Look Closely at the Bill of Materials
Spend some time reviewing commodity price trends. Separate each bill of materials (BOM) into material times. Many commodity prices are at all-time highs, especially metal and plastic. If your products are mostly metals, which metals? The increase should not be more than the historical movement for the specific metals in specific categories. The increase should not apply to portions of the assembly where prices have remained constant for months. Use the facts in your negotiations.
Separate All Your SKUs
Sort your product line into baskets. Segregate the increase to lower-volume parts where you likely have more margin to work with. Do your best to protect your high-volume parts where there is less of a margin to work with. Lock in your prices with a written contract, for as long as you possibly can. You want to avoid having to go back to the drawing board every time there’s a price hike.
Adjust for a Temporary Increase
Similar to a gas surcharge in the transportation industry, carve out the price change as a separate line item. Keep your historical contracted pricing the same. Make sure the supplier knows you’ll debate the topic from time to time to make sure everyone understands why the higher price needs to be kept a little longer or removed. Keep the discussion data-driven, and before each meeting ends, set the next review date.
Use Historical Data
Typically, Chinese suppliers don’t do a lot of long-range planning. When they are hit with raw material increases, tariffs, etc, they don’t necessarily have a plan to handle disruptions. They may even forget what they’ve committed to in a contract. Use the contract data to your advantage. If the conversation ever gets emotional, go back to the facts presented in the contract. Keep things fair, but fact-driven.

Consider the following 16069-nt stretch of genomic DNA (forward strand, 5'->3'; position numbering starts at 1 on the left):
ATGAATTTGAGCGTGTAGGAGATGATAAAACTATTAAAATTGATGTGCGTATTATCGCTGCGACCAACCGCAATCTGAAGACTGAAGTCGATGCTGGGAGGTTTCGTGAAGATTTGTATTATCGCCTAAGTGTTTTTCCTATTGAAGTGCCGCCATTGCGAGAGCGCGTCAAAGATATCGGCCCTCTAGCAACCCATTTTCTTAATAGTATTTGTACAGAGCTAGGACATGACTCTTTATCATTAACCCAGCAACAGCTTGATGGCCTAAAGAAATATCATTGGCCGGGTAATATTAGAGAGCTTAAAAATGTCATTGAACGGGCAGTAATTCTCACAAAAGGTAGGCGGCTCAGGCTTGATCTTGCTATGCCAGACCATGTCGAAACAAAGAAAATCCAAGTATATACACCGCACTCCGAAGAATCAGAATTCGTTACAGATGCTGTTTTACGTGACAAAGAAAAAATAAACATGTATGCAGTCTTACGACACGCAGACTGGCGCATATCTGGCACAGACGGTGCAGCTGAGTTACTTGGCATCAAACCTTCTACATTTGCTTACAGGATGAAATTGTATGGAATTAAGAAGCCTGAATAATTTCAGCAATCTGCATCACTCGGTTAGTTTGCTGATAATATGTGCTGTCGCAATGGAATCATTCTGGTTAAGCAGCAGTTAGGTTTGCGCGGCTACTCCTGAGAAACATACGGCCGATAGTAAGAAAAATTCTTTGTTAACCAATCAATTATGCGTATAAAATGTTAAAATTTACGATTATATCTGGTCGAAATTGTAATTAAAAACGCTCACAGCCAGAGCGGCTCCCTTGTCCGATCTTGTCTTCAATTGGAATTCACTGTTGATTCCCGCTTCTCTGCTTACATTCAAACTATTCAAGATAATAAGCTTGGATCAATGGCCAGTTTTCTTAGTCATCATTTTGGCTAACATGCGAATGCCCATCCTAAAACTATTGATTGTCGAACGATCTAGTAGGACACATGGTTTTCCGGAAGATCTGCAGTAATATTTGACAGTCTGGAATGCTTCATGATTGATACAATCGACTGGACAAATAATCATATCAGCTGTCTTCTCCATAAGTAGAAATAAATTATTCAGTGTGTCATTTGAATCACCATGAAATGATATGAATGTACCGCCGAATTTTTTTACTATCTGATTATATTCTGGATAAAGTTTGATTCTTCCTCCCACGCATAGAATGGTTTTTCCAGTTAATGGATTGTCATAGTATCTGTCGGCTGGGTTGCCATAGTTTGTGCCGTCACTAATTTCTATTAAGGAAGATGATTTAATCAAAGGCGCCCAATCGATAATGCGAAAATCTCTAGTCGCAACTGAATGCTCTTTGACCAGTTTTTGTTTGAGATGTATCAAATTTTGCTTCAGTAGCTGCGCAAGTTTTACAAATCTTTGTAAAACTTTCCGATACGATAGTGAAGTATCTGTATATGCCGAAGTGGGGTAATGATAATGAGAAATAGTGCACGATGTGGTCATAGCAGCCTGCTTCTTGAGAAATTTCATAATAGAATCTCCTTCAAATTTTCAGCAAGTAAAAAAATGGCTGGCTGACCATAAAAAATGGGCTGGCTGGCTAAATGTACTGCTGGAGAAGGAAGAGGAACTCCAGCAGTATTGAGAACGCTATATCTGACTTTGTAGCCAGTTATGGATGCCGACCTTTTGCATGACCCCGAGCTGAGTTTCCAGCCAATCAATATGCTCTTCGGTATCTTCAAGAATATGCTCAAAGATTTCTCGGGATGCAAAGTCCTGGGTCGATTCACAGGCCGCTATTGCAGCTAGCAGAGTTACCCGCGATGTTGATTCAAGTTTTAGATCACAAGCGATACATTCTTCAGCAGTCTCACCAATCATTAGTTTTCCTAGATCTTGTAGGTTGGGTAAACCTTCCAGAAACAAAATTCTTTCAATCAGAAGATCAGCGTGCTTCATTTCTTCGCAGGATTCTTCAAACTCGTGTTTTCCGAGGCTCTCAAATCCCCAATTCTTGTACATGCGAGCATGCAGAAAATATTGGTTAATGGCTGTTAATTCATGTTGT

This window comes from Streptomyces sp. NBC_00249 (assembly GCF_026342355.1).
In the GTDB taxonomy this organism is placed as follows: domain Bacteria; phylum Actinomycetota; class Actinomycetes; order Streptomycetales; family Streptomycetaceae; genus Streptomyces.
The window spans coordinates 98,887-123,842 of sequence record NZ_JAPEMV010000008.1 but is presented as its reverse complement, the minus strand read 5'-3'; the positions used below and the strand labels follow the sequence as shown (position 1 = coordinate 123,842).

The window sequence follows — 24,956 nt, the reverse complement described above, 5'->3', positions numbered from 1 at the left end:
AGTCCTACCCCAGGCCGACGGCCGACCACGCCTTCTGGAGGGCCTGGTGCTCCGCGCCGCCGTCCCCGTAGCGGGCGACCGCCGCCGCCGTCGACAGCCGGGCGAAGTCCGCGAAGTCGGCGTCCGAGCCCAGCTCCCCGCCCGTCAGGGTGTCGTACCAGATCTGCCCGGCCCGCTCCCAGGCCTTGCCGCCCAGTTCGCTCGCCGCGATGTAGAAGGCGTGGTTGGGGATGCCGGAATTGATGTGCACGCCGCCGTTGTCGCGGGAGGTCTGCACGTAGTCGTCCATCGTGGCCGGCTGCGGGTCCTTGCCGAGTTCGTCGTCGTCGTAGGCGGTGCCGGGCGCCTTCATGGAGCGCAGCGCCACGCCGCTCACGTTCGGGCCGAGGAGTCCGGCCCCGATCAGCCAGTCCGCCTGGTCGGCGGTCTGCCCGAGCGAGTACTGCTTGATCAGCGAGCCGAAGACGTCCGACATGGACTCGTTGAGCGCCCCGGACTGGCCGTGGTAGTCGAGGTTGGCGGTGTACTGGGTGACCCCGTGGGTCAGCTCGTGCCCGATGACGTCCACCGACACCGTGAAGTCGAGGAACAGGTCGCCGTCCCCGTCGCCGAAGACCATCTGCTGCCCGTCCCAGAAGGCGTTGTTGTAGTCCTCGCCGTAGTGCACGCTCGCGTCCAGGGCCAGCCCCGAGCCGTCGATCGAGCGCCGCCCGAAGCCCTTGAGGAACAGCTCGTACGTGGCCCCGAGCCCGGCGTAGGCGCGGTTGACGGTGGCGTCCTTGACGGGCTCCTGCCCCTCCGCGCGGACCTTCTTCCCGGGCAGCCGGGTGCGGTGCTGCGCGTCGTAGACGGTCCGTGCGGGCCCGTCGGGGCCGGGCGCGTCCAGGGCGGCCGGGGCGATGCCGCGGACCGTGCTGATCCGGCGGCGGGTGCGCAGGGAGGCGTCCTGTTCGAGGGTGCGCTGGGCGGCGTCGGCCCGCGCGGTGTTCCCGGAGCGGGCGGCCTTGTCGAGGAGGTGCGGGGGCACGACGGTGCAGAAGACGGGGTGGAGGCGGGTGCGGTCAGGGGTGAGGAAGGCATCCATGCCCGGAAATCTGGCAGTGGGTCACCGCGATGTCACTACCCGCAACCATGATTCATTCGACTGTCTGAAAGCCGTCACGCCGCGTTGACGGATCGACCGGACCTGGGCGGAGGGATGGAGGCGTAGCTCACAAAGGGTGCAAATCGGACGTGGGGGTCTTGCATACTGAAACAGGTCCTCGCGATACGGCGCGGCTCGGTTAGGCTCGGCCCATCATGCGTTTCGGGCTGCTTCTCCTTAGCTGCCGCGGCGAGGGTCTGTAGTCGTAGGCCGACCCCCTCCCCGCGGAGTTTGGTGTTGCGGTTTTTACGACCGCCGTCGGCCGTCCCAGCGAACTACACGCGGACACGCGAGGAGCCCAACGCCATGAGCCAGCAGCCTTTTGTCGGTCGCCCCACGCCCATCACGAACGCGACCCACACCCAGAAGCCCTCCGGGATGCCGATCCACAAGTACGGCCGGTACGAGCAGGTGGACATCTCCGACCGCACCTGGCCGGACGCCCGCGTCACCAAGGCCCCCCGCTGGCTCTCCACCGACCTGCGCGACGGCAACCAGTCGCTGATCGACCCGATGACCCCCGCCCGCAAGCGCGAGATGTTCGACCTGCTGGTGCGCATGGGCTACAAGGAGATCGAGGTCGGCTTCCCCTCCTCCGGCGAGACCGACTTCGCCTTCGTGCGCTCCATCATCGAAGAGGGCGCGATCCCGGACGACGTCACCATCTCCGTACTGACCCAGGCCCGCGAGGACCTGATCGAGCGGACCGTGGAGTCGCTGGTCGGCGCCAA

If it applies, remind suppliers of times when you took an increase and didn’t ask them to share the burden with you. You may have absorbed a tariff on a specific product a few months ago. Use that to your advantage to get them to help you absorb plastic material cost increases. Remember, you’re in a partnership, and everyone should share the burden.
Consider the Timing
Make sure you know when the pricing changes will go into effect. Sometimes, suppliers may argue that price changes go into effect retroactively, applying them to purchase orders (POs) that were shipped weeks ago. The increase should only apply to orders placed after a certain date, to give you ample time to adjust things and requote customers.
Explain Your Costs
Vendors will often overlook things like warehousing, marking, sales, order fulfillment, labor costs, and several other costs associated with bringing products to market. Transportation times and costs are higher than ever, and most deals are quotes in the port closest to the supplier. The brand owner has to take on all transportation costs and working capital during the transit time. Lead times are longer than ever before, so that means you’re dealing with more of these costs than your existing supplier may realize. Make sure your suppliers know you’re absorbing these higher costs, and you want a partner who will share the burden. Make them understand costs they don’t see.
Share the News
If this is a major increase that has the potential to upset your customers, then let them know about the pressure you’re dealing with. A single voice may not do much to keep prices where you need them to be. But, when you have an entire group of people talking with your supplier about the issue, there is a different impact. That puts more pressure on the supplier to do what they can to keep the pricing where you need it to be.
Prepare for several rounds of negotiations before you can reach the final mutually beneficial agreement. Remember, sometimes decisions aren’t final so you must get the agreement in writing with clear instructions. Make sure the accounts payable team is up to date with the changes so that once the next set of invoices arrives. This way, they can confirm that everything that was agreed upon in negotiations is reflected in the invoice. Suppliers may try to get away with keeping things as they were, hoping that you didn’t let AP know. (Not all of them will, but there are some out there who might.)
Though you may be tempted to tell your supplier you’ll just take your business elsewhere, making switches like this are often unrealistic. Suppliers know this. That’s why you must think about what that particular supplier means to your business, revenue, and bottom line as you approach every negotiation and price conversation.